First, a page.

Tropical forests, Earth Observation and REDD+: requirements, research and progress in supporting developing countries

F.M. Seifert (European Space Agency, ESA-ESRIN, Frascati, Italy)

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Tropical forests, Earth Observation and REDD+: requirements, research and progress in supporting developing countries

FM. Seifert (1)
(1) European Space Agency, Earth observation programme, ESA-ESRIN, Frascati, Italy

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Tropical forests represent about 45 % of the world forests, are home to over 2/3 of terrestrial living species and play a major role in climate regulation. In 2005, official discussions initiated at the United Framework Convention on Climate Change (UNFCCC) established a process to analyze how reducing greenhouse gas emissions from deforestation and degradation (REDD) in developing countries could contribute to the ultimate goal of the Convention. A basic underpinning requirement is the systematic long-term observation of forests and other land cover characteristics and changes on national and global levels. The European Copernicus programme will guarantee these long term observations by the Sentinel satellites for the next decades. In response to this need several international activities have been established like the REDD working group within the “Global Observation of Forest and Land Cover Dynamics” (GOFC-GOLD) and the “Global Forest Observation Initiative” (GFOI) of GEO. Both initiatives foster a continuous interaction mechanism with the UNFCCC to provide technical contributions to the negotiations and for national-level capacity development for monitoring emphasizing the important role of satellite remote sensing in this context.

The presentation will elaborate the state of play of REDD+ in the political context and discuss the approach and experiences of the Earth Observation and carbon monitoring community with the REDD political discussions. It addresses the research community with open scientific questions to improve methodologies to support REDD early actions and readiness mechanisms for building national REDD monitoring systems. Critical issues on monitoring forest degradation, accuracy assessments, biomass burning and the role of evolving technologies will be discussed.

15:00

R&D efforts, coordination, and needs towards operational forest monitoring systems in the context of an increasing Earth observation data availability

B. Mora (GOFC-GOLD LC Project Office, Wageningen, Netherlands)

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R&D efforts, coordination, and needs towards operational forest monitoring systems in the context of an increasing Earth observation data availability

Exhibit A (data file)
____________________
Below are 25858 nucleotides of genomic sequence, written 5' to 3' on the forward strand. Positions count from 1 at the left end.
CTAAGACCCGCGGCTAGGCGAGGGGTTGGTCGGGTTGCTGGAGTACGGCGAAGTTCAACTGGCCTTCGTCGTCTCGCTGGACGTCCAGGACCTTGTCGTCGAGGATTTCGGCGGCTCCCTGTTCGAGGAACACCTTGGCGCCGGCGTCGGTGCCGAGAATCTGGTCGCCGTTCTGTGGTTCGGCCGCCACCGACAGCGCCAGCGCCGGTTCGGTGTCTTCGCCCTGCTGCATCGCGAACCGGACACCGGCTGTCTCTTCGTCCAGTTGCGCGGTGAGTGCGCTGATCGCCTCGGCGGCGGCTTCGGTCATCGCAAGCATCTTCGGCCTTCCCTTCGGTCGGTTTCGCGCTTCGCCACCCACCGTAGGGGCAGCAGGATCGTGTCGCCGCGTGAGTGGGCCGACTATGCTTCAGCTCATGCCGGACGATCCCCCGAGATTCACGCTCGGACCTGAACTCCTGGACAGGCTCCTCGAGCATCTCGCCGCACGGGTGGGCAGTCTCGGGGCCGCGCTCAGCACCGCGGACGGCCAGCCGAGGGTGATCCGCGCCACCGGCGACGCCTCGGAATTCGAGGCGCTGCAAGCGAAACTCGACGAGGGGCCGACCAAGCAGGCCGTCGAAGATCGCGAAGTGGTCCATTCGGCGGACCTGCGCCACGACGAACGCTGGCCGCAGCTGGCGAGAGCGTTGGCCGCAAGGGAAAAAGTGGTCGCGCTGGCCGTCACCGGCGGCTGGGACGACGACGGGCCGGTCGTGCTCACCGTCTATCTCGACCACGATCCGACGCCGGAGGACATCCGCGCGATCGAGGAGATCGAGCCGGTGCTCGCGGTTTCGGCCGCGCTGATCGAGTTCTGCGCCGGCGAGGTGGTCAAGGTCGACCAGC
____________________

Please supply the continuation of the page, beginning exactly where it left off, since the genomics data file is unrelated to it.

B. Mora (1)
(1) GOFC-GOLD LC Project Office, Wageningen, Netherlands

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Deforestation is the second largest source of anthropogenic greenhouse gas emissions to the atmosphere, accounting for 15% to 20% of the total emissions. To meet the challenge of climate change in the Agriculture, Forestry and Other Land Use (AFOLU) sector, the United Nations Framework Convention on Climate Change (UNFCCC) has been developing the Reducing Emissions from Deforestation and Forest Degradation (REDD+) mechanism. The UNFCCC recommends the use of remote sensing for forest monitoring in the frame of REDD+. Forest degradation can be monitored by remote sensing technologies using direct methods like forest gap detection, or indirect methods using logging roads as a proxy. International initiatives such as the Global Observation for Forest Cover and Land Dynamics (GOFC-GOLD) and the Global Forest Observations Initiative (GFOI) of the Group on Earth Observations (GEO) foster sustainable availability of Earth observation data to support national forest monitoring and reporting activities compliant with the good practice guidance of the Intergovernmental Panel on Climate Change (IPCC). GOFC-GOLD and GFOI also provide guidance to countries to develop forest monitoring systems, with the REDD Sourcebook and the Method and Guidance Document, respectively. These international initiatives foster also coordinated research and development (R&D) activities encouraging joint projects between research institutions, in collaboration with space agencies.